AK: Absolutely. My strategic planning process will include the board, staff and musicians; but it also needs to include the public. We need to hear from audience members and the community-at-large about their hopes and dreams. I anticipate different answers from different groups. One exciting thing about an orchestra is that we can be many different things to many people. I think some other performing arts are a little more boxed in. Opera, while it has different repertoire, is a pretty well-defined form. We can be the back-up band for a big name pop star on one night and do Beethoven and Brahms the next. Then we can turn around and do an orKIDstra concert the day after that. The ability to take this orchestral model and mould it into these different forms of entertainment and reach a spectrum of people is one of the real benefits we have and something we need to leverage.
SD: You haven’t mentioned new music, and that is a significant part of Louisville Orchestra’s history. It has also been a double-edged sword. Have you given any thought to how you might approach contemporary works?
AK: Teddy is a fan of new music and its place in the repertoire. I also support new music. I don’t think orchestras can just be museums for music that is one hundred fifty years old…even a hundred years old. Some of Stravinsky is now a century old! There needs to be a place for contemporary music – all orchestras need to champion it. As you say, we may have a little more responsibility for it than others. But it has to be presented in a way that audiences can come with us on the journey. When Louisville Orchestra was heavily into the First Edition series, the music being commissioned was pretty tough and challenging. Composers today have really done a one-eighty in writing music that has a broad appeal. They are moving away from the academic exercises.
SD: That was the height of the atonal and 12-tone period – it’s not very accessible!
AK: Exactly. To really enjoy that music, you almost have to sit down with the score and work through the theory. As we consider how to engage our audiences in new music – and I think that is something we certainly will do – we first have to establish trust in Teddy and his programming. Then we have to choose some great new music. He’s already talked about the possibility of a composer-in-residence who he feels could help us enhance our profile as a community resource. Aside from writing new works for the Louisville Orchestra, he or she would also be out in the schools working with students. They would become part of the community and participate in a variety of activities.
SD: What role is Jorge Mester to play?
AK: Jorge is still music director. Teddy has been named music-director-designate through the end of this season, at which point Jorge will be named music director emeritus. We are still working with Jorge as we go forward and I expect him to be a strong part of the Louisville Orchestra for the next several years.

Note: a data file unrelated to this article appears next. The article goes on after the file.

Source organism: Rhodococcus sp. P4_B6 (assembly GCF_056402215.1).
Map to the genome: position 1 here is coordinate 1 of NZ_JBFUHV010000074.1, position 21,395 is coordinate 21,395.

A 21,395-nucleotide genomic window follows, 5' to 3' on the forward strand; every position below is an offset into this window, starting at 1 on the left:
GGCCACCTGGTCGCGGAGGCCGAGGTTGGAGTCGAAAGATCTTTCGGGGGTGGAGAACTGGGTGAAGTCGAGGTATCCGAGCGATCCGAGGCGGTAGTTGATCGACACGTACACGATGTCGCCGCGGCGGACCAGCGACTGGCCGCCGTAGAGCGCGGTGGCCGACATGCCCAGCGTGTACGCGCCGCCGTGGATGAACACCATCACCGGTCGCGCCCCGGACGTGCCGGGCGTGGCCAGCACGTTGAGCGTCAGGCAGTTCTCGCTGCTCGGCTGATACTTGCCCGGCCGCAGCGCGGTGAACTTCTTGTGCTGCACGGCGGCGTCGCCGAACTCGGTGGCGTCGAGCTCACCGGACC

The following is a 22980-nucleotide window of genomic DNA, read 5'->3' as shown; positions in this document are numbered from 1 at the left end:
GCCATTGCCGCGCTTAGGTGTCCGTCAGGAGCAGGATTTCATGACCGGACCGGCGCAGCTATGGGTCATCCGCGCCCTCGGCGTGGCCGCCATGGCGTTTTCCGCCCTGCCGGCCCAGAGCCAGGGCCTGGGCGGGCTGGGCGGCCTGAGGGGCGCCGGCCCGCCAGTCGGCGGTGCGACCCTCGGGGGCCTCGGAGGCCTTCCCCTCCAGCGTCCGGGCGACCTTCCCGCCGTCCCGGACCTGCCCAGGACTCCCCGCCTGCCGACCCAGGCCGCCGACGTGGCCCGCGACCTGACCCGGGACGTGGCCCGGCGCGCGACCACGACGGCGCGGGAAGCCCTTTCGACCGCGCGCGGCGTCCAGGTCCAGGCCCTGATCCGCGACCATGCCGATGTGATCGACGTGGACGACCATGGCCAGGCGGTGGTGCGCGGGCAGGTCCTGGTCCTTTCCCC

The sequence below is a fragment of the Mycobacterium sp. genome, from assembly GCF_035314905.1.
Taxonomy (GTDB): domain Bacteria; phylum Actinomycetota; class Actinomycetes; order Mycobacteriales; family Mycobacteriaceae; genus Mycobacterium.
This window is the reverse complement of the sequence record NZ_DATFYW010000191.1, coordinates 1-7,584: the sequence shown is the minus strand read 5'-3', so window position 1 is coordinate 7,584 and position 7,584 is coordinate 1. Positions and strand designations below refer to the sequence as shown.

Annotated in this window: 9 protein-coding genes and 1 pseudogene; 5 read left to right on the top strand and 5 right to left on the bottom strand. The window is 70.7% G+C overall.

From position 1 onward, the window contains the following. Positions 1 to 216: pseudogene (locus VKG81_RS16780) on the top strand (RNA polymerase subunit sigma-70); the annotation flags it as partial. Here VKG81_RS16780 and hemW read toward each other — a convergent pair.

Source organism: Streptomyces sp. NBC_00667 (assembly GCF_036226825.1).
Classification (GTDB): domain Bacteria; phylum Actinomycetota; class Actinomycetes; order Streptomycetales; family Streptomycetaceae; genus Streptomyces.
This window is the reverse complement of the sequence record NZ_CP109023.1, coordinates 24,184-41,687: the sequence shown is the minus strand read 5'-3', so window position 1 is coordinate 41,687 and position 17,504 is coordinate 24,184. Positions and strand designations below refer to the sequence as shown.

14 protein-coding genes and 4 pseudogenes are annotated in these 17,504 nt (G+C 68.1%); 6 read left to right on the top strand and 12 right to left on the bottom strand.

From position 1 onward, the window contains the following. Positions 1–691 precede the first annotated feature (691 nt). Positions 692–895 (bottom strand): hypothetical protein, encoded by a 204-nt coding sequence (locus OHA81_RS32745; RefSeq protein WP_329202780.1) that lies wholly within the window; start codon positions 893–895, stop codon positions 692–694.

SD: Will Bob Bernhardt continue as principal pops conductor?
AK: Bob has great ideas and I look forward to working with him. He has been with us thirty-two seasons now, which is amazing for any conductor! He has put together a really great Pops season that will feature Matthew Morrison from the television series Glee!. Trumpeter Brian Stripling is coming with a Louis Armstrong tribute and Jason Alexander from Seinfeld will reprise the show he premiered with the Boston Pops this year. It’s supposed to be hilarious. We will also have a symphonic swing show with a cast of five singer/dancers.
SD: I assume the L.O. WOW! Series will continue next season?
AK: Right now, I think that series is working. Next season we open with Cirque de la Symphonie, bringing aerialists and other traditional cirque attractions to the concert hall. I’ve done those several times at other places and audiences always have a lot of fun. The challenge is always programming around the bigger name guest artists who aren’t always attuned to orchestra budgets.
SD: How is the Louisville Orchestra budget right now?
AK: I think we’re fairly healthy. We’re still coming back from the bankruptcy. We have a small amount left to pay on the settlement, which will be finished by August 2014. Other than that, we are debt-free. I’m very encouraged by audience response this season – our subscriptions are up significantly compared to the previous year. Single tickets, too, are up and we are ahead of budget in both of those categories. Subscriptions are tracking at nearly the level of 2009-2010, which was the last full season.
SD: That is very encouraging.
AK: To see audiences that resilient is a testament to the community and their support of the orchestra. We have seen, as well, some very strong support from the donor community. We are finalizing our end-of-year forecasts, but I think we are on track to balance our budget. I think that is important for us, but it is also important to show the community that we are a stable resource.
SD: Still, I’m sure there is a lot of hard work ahead of you.
AK: As I said, the next few years will not be easy. We have been helped by the adjustments made to the budget. I think it is realistic to believe this is sustainable, but we do have to figure out how to live within those means. While we are doing really well with sales, we also have six fewer weeks in the season to turn those revenues out. Our per-concert returns have to be higher, and we’ve got to work harder to make that happen.
SD: What is the underlying principle of your strategy as you imagine it today?
AK: Butts in seats. That’s what we have to do because it impacts everything else that happens. We are doing very well in some areas but have a ways to go. However, I feel confident about how we will end the year in May.
SD: I imagine you are planning to capitalize on the excitement around the 2014-2015 season.
AK: You only get the opportunity every eight to ten years to celebrate a new music director, and that galvanizes the organization and community in a way that nothing else does. We are going to take full advantage of that as we go into next season. I fully expect next season will be very successful, and I invite everyone to come feel for themselves what the new Louisville Orchestra is all about.
Readers will have the opportunity to read more about Teddy Abrams in the September issue of Audience. In the meantime, tickets for Louisville Orchestra’s 2014-2015 season will be available in the spring. Visit louisvilleorchestra.org for updates and more information. To purchase tickets for upcoming concerts in the remainder of the current season, go to kentuckycenter.org or call the box office at 502.584.7777.